Change: Old ways won’t open new doors

Tyler Sillery-Maxwell the 2017 ASG Indigenous Art awardTyler and Nicole on stage

An intricate mosaic of two separate identities, drawn in lead pencil and biro ink, has won Year 11 student, Tyler Sillery-Maxwell the 2017 ASG Indigenous Art award.

Tyler uses drawing to express his emotions, passions, loyalty and creativity. He says it’s also a great way to meet new people.

With a mother of Aboriginal descent and an Australian father, Tyler balances his school work with a passion for drawing and stop-motion animation.

He says, “The artwork represents me, and the changes in place, people and feelings towards me, that have occurred throughout my life.”

He describes it as a self-portrait, illustrating a clear distinction of environments—the country on the right, to the city on the left.

“I spent most of my younger years in Kununurra, a small country town eight hours from Darwin, building long-lasting friendships and discovering myself as an artist in among the bright colours, warm feelings and amazing scenery of the surrounding landscape,” he says. “I now live a short walk from the beach in Geraldton.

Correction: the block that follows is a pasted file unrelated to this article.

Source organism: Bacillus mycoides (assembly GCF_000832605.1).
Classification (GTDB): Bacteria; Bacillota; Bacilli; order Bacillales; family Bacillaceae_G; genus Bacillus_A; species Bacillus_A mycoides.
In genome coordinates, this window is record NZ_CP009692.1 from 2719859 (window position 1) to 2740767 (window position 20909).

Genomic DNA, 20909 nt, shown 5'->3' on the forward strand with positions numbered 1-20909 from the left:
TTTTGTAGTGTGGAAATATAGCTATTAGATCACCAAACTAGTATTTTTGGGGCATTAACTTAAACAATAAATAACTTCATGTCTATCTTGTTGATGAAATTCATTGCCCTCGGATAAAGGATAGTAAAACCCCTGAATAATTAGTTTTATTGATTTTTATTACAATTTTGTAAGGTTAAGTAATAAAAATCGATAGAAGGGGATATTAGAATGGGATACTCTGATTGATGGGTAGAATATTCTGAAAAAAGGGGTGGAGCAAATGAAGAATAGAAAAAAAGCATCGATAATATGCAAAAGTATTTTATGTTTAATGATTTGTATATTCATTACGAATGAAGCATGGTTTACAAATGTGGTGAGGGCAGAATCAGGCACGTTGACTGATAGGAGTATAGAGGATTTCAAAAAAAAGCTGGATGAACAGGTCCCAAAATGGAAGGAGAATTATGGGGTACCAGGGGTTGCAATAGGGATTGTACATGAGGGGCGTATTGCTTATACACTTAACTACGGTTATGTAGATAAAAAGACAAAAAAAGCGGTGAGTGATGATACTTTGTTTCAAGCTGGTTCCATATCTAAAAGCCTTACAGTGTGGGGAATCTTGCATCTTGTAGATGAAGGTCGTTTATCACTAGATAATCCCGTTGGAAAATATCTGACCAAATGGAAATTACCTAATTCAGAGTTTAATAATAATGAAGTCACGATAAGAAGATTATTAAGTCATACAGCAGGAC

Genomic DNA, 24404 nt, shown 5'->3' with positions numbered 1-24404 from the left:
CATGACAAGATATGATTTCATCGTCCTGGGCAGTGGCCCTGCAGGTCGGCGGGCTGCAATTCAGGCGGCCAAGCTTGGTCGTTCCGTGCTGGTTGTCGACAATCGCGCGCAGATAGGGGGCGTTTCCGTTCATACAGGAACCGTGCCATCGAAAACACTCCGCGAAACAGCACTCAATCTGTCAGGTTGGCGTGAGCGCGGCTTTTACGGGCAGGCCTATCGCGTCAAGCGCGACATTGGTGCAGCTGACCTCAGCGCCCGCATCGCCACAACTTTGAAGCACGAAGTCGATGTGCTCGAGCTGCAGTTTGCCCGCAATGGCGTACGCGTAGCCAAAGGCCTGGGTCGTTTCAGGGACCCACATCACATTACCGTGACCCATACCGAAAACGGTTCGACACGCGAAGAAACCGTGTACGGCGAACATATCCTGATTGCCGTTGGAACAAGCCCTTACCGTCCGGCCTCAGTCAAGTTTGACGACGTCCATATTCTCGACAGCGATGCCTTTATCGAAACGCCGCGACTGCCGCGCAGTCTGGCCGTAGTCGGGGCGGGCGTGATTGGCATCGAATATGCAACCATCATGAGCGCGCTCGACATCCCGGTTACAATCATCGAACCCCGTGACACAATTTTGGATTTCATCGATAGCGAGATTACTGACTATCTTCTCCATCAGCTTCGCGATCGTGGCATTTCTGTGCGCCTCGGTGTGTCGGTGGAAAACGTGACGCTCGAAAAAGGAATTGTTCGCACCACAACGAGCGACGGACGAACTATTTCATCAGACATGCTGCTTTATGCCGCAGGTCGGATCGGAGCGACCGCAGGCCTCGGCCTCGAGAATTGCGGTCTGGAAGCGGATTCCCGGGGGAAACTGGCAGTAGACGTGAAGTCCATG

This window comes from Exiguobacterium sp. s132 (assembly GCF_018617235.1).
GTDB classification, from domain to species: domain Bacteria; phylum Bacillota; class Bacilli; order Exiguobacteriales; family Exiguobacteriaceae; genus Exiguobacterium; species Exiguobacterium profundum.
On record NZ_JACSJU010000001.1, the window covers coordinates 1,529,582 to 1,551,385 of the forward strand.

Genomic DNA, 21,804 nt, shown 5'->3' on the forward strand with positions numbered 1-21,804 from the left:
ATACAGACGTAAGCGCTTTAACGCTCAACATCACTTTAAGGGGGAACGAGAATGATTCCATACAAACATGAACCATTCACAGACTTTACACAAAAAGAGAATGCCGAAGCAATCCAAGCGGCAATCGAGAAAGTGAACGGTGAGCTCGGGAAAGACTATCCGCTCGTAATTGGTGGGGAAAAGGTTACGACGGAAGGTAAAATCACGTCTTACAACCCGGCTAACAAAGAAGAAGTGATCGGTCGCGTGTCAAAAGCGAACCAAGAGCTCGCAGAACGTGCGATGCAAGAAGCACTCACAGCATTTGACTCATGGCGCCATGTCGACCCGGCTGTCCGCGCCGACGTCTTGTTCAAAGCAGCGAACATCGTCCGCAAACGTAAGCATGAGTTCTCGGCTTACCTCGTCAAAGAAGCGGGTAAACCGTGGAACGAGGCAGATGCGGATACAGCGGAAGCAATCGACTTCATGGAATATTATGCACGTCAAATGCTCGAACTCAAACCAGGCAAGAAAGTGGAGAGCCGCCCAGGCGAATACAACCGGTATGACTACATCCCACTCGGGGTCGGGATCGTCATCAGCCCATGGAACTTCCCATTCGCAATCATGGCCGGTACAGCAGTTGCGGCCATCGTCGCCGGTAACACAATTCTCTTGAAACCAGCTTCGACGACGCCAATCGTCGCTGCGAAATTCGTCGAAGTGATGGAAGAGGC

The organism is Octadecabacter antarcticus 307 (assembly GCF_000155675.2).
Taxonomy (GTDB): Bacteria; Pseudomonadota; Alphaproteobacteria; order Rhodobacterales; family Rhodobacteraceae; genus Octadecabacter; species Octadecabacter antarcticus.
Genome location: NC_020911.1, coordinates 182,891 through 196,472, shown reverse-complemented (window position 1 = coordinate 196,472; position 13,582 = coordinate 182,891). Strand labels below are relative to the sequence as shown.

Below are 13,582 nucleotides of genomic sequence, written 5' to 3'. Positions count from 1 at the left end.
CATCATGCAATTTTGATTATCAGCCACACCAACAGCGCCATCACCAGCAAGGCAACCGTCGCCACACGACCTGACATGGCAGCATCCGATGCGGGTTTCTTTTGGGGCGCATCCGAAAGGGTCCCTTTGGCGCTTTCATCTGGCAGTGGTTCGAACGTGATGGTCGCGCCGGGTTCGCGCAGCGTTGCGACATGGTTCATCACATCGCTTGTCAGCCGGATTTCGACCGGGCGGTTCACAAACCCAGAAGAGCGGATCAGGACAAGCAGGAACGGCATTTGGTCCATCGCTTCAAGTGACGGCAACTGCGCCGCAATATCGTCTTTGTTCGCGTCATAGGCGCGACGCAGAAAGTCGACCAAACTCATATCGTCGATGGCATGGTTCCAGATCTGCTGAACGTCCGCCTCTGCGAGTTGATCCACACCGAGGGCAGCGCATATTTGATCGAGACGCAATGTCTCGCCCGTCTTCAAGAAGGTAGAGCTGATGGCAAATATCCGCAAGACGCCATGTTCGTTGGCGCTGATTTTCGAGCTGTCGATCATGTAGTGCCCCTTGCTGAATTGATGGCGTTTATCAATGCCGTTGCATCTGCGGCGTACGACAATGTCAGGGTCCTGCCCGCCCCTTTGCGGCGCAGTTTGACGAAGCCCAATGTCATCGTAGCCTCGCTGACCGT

The artwork contrasts the bright tonal reds of Tyler’s home town showing his passion and love for the country of his younger years, to his new coastal city life.

“The Geraldton beach is conveyed through the wave over the left shoulder,” he says. “The fine line dividing the face shows a difference in self from a young boy to a young adult. The right side represents the freedom I had as a child. On the left, the face is actually a mask.

.“The individual colours seen in the left background depict how different people have influenced me, while the buildings illustrate possible futures.”

The reds and yellows used in the foreground were toned down using tea bags. (An idea that came from nowhere).

He says, “The piece focuses on some identities and very different personalities I have met in my life, along with the unique beliefs of others.

Tyler claims to have been inspired by authors and artists from the Children’s Charity Network, Kevin Burgermeister, Mark McBride and Den Scheer.

Titled ‘Change’, Tyler’s art was an end-of-year piece for his ATAR course.

Tyler always wanted to join Western Australian Academy of Performing Arts (WAPA) as a creative props builder, “but as this is very competitive field I have decided to go to university and study criminology.”